Colestipol Belongs to What Drug Class?

The drug colestipol belongs to the forms as bile acid sequestrants. It functions by forming a substance that is excreted from the body by binding bile acids in your intestines.

7.

What Other Options Do for Colestipol?

Other strategies for decreasing cholesterol exist if Manyficient.
- Statins: To reduce cholesterol levels, many doctors w to reduce cholesterol levels prescribe drugs like atorvastatin and simvastatin.
- Ezetimibe: This medication lowers the intestinal absorption of cholesterol.
- PCSK9 Inhibitors: People with extremely high cholesterol levels may benefit from taking drugs like evolocumab and alirocumab.
- Fibrates: Doctors may give medications like fenofibrate to lower triglyceride levels and raise HDL (good) cholesterol.
- Niacin: Supplemental niacin, often known as vitamin B3, can help increase HDL cholesterol and decrease LDL cholesterol.
A healthcare professional should make this decision because it is based on things including cholesterol levels and personal health.

8.

What Serves as Colestipol’s Replacement?

Colestipol could be replaced with other cholesterol-lowering drugs such statins (such as atorvastatin), ezetimibe, PCSK9 inhibitors (such as evolocumab), fibrates, or niacin. A person's medical condition and cholesterol levels, as determined by a healthcare professional, would decide the precise replacement.

9.

Is Liver Affected by Colestipol?

By binding to bile acids, colestipol primarily affects the intestines and may lower cholesterol levels. It is not frequently understood to affect the liver directly. Colestipol users should have regular checkups and speak with their doctor to evaluate their liver function because any medicine has the potential to have an impact on the liver.

10.

What Is the Name of the Brand of Colestipol?

The drug colestipol is marketed under the name "Colestid." Pharmaceutical businesses advertise and promote the medicine under this name.

11.

Do Loose Stools Result From Colestipol?

Although it doesn't occur in everyone who takes colestipol, loose stools or diarrhea can be possible adverse effects. Colestipol's mechanism of action involves binding to bile acids in the intestines, which in some persons may result in gastrointestinal side effects like loose stools or diarrhea. It's crucial to talk to your doctor if you have this adverse effect while taking colestipol. They might change your dosage or suggest different tactics to deal with this adverse effect.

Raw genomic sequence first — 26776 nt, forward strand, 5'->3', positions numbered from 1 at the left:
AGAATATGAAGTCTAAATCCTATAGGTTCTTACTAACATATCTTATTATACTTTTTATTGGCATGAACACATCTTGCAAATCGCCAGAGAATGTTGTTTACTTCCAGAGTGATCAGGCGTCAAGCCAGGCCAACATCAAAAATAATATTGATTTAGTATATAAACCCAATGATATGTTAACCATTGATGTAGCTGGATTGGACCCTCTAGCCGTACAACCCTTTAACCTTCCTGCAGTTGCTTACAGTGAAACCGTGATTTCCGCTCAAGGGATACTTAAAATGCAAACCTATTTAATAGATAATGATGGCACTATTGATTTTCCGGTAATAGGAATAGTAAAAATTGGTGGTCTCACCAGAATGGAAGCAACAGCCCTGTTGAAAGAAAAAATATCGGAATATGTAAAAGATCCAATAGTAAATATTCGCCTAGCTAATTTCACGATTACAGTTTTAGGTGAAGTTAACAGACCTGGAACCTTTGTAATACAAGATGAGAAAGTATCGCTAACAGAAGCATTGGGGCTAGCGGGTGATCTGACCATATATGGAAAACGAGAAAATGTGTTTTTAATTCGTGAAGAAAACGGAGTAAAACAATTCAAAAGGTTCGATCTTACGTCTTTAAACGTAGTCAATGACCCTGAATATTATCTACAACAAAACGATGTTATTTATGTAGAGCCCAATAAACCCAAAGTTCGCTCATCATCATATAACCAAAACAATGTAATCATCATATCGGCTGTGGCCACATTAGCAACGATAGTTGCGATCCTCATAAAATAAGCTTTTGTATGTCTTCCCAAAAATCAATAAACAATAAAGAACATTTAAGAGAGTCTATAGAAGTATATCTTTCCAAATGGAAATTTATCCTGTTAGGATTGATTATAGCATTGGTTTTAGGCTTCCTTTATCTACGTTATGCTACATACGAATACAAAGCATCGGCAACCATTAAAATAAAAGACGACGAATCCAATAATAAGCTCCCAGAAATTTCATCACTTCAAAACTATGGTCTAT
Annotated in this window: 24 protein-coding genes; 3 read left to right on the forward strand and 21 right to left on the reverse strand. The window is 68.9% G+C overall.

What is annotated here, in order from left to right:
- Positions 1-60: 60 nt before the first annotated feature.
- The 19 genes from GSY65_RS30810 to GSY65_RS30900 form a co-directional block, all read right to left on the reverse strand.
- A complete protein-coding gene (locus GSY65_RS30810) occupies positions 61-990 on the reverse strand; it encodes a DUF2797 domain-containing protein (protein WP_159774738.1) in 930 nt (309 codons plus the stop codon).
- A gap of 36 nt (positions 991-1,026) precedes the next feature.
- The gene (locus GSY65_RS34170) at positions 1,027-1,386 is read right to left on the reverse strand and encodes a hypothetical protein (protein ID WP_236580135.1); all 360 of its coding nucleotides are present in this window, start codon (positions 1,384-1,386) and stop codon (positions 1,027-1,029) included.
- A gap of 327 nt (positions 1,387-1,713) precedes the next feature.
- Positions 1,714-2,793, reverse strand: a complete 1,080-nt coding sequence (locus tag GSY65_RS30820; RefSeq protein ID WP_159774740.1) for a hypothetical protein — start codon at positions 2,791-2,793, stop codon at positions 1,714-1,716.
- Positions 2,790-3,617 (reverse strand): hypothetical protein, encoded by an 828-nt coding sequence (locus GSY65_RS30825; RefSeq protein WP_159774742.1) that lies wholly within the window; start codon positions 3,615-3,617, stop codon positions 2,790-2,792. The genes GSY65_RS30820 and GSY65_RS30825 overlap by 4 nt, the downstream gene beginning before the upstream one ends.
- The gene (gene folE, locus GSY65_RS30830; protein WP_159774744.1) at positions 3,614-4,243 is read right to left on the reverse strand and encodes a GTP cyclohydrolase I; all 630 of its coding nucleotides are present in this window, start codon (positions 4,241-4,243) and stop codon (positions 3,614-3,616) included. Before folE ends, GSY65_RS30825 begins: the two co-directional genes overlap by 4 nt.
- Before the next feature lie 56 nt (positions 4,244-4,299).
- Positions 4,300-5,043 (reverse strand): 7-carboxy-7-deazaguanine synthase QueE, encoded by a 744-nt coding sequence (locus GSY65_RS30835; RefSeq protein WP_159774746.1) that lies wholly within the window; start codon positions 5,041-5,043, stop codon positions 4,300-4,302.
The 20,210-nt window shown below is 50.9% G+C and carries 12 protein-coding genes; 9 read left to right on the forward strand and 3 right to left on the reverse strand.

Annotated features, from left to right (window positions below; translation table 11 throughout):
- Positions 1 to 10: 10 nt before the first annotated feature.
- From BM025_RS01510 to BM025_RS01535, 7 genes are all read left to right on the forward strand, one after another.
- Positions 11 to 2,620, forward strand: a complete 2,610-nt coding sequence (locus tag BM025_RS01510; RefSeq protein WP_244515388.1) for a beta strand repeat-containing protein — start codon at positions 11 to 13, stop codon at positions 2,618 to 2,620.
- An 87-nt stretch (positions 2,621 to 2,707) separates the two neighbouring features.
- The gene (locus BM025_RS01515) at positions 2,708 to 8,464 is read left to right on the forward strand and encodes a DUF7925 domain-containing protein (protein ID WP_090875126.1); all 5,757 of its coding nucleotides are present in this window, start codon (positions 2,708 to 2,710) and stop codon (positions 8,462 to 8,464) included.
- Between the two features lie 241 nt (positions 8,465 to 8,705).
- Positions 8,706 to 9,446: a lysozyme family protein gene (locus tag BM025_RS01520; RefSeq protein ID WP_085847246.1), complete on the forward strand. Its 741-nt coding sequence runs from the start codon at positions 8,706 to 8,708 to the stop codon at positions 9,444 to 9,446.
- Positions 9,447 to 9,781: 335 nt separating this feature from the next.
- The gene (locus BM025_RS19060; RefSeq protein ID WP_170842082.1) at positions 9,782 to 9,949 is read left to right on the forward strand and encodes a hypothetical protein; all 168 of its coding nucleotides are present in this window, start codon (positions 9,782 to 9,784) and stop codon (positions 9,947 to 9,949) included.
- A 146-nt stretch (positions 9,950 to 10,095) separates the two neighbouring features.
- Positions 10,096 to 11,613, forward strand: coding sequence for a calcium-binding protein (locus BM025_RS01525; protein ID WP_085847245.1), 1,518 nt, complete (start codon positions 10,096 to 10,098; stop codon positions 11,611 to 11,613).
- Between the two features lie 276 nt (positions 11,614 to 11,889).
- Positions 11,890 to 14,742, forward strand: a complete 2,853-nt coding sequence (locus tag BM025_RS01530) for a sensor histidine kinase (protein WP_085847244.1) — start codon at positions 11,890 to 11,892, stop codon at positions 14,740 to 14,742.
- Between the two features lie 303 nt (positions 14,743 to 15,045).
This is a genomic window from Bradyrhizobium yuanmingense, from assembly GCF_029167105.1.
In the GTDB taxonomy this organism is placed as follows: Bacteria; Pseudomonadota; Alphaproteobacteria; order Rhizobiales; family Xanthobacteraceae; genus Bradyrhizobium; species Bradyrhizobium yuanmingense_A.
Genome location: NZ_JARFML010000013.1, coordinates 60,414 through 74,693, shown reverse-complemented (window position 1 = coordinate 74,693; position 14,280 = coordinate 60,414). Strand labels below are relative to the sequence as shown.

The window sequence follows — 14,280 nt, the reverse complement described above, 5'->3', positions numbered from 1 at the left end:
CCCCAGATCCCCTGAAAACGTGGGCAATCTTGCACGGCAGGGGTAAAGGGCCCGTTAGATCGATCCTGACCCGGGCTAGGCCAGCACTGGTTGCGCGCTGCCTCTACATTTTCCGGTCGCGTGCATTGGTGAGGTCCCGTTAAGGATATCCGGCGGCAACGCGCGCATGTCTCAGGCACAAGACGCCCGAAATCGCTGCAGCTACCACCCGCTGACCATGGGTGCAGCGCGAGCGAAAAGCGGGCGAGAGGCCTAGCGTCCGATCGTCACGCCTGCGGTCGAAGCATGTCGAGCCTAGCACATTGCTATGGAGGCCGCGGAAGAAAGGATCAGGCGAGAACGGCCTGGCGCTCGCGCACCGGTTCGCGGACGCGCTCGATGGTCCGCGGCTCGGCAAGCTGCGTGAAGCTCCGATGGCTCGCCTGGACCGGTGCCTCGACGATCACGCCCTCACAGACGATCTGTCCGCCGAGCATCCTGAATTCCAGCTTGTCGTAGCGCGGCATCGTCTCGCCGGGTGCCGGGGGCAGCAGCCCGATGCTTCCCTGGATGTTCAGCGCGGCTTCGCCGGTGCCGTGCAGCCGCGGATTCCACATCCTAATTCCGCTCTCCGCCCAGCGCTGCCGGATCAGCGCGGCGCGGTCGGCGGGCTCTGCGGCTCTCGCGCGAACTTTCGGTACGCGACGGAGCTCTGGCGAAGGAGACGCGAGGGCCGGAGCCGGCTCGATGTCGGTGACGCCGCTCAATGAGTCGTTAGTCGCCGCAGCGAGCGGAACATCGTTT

12.

What Time of Day Is Ideal for Taking Colestipol?

It is often best to take colestipol before or during a meal because it is typically taken with food. This makes it more effective at binding to bile acids in the intestines. The timing and dosage of colestipol may vary depending on your unique needs, so it's vital to adhere to your healthcare provider's exact instructions.

13.

Is the Medication Colestipol Available in the Market Currently?

Only a prescription from a physician is required to purchase colestipol. This product has several dosing formulations: Tablets and powder for suspension.

14.

Can Colestipol Be Called a Bile Acid?

Colestipol is a bile acid sequestrant, a class of drugs that reduces cholesterol by attaching to bile acids in the intestines.
Source Article IclonSourcesSource Article Arrow
Dr. Kaushal Bhavsar
Dr. Kaushal Bhavsar

Pulmonology (Asthma Doctors)

Tags:

colestipol
Community Banner Mobile
By subscribing, I agree to iCliniq's Terms & Privacy Policy.

Source Article ArrowMost popular articles

Ask your health query to a doctor online

General Medicine

*guaranteed answer within 4 hours

Disclaimer: No content published on this website is intended to be a substitute for professional medical diagnosis, advice or treatment by a trained physician. Seek advice from your physician or other qualified healthcare providers with questions you may have regarding your symptoms and medical condition for a complete medical diagnosis. Do not delay or disregard seeking professional medical advice because of something you have read on this website. Read our Editorial Process to know how we create content for health articles and queries.

This website uses cookies to ensure you get the best experience on our website. iCliniq privacy policy